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|Title:||Perception Of School And School Rules: From The Perspective Of Children Displaying Disruptive Behaviour|
|Keywords:||Centre for Human Ecology|
|Abstract:||The school is a new world that has its own ethos, values and rules. It plays an integral role in the development of children. Due to cognitive development and socialization, children interpret and critique the existing rules and values of the school. The current study aimed to explore the perception of school and school rules in the Indian classroom, from the perspective of children displaying disruptive behavior, where a sample of 173 students was used. A mixed-methods approach was adopted with a questionnaire consisting of both quantitative items and open-ended items to generate qualitative data. The questionnaire consisted of a Disruptive Behaviour Checklist; a section on rule compliance and the school perception was identified using the Delaware School Climate Survey. Athematic analysis was undertaken to compare the narratives of children scoring high on the Disruptive Behaviour Checklist and the children with relatively low scores on the same. The findings of the study suggested that there was a significant relationship between rule compliance and disruptive behaviour, where in higher the scores on the Disruptive Behaviour Checklist were associated with lower rule compliance. The perception of school by the child was also integral to rule compliance, where a positive perception was related to greater rule compliance and lower disruptive behaviour. Other factors influencing rule compliance were student engagement, the use of socio-emotional learning techniques by the teacher and bullying victimization. The domain-wise analysis indicated that rule compliance was relatively less in the moral, followed by the socio-conventional domain and lastly the personal domain. The responses of the children reflected their meaning making of different types of rules, suggestions on the current school system and grievances regarding school life. The need of weaving the student’s voices into the decision-making fabric of the school was recognized through this explorative study.|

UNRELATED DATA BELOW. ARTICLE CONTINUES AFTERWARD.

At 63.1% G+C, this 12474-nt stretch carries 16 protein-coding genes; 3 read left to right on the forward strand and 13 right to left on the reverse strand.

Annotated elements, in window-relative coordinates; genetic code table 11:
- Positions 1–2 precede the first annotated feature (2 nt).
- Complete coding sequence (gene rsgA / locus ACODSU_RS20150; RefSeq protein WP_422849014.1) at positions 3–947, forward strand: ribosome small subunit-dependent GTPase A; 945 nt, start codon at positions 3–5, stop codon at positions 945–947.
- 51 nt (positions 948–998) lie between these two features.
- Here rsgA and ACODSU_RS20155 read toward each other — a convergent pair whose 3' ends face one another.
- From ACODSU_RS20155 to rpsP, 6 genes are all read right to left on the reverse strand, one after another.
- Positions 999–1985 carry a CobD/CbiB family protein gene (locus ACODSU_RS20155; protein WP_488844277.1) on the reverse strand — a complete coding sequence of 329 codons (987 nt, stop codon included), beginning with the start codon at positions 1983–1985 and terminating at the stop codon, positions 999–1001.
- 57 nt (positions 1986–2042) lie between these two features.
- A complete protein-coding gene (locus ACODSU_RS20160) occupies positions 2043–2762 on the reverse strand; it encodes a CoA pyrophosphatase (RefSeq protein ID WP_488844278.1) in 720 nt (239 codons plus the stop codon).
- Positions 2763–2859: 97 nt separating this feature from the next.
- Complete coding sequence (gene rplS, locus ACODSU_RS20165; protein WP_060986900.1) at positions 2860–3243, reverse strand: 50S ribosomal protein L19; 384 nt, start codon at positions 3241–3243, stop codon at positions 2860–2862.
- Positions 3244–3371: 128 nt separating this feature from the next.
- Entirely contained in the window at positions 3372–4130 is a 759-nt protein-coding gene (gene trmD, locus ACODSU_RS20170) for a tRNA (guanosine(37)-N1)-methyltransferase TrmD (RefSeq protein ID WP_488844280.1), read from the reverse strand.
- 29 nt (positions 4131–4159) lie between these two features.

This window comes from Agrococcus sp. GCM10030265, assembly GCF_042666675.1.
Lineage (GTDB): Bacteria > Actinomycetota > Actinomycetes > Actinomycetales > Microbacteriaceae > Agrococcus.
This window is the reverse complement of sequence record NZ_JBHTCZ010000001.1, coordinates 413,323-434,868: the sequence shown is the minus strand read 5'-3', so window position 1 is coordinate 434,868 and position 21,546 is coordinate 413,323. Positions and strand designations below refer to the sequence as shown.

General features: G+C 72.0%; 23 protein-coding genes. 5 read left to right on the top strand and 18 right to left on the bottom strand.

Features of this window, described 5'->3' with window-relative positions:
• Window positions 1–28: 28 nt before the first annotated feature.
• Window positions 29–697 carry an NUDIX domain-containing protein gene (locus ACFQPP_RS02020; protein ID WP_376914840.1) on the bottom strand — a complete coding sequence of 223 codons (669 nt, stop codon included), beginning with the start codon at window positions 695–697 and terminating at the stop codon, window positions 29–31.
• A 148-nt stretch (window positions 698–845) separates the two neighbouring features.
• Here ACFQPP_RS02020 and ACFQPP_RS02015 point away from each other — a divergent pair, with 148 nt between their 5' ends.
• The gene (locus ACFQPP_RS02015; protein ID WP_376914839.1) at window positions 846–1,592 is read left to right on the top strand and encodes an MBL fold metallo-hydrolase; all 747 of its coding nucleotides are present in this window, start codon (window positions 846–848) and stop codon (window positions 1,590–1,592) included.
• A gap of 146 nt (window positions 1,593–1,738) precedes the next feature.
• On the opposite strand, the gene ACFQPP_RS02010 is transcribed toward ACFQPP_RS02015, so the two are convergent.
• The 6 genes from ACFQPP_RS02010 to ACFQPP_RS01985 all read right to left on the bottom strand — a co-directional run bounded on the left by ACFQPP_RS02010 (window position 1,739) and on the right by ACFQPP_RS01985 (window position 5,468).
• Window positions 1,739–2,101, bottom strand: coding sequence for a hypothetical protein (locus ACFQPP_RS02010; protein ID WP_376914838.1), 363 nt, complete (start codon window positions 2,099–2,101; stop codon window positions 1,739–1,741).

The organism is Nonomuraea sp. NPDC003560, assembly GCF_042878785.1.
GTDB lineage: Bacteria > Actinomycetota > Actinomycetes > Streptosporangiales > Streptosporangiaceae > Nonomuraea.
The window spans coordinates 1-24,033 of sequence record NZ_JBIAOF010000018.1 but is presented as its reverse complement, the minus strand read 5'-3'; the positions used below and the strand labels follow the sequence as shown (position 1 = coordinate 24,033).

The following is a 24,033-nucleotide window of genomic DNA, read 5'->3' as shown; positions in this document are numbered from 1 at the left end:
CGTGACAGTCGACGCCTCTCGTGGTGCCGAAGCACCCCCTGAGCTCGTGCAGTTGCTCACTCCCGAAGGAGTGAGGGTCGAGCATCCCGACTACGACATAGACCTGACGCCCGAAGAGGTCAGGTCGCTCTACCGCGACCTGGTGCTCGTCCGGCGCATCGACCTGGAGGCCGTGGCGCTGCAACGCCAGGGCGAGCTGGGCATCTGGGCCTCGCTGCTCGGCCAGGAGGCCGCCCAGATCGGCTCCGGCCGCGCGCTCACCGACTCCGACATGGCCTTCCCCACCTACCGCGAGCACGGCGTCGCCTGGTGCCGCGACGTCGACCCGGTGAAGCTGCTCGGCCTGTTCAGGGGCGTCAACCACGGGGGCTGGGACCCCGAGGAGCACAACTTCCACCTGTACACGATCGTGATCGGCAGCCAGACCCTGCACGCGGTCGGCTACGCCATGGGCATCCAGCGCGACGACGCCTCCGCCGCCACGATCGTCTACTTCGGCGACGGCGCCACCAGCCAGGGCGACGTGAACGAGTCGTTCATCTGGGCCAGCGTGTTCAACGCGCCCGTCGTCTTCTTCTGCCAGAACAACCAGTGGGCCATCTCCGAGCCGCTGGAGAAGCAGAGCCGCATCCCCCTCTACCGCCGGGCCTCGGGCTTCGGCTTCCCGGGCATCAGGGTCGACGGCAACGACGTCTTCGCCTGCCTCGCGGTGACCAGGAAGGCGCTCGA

|Appears in Collections:||M.A.|
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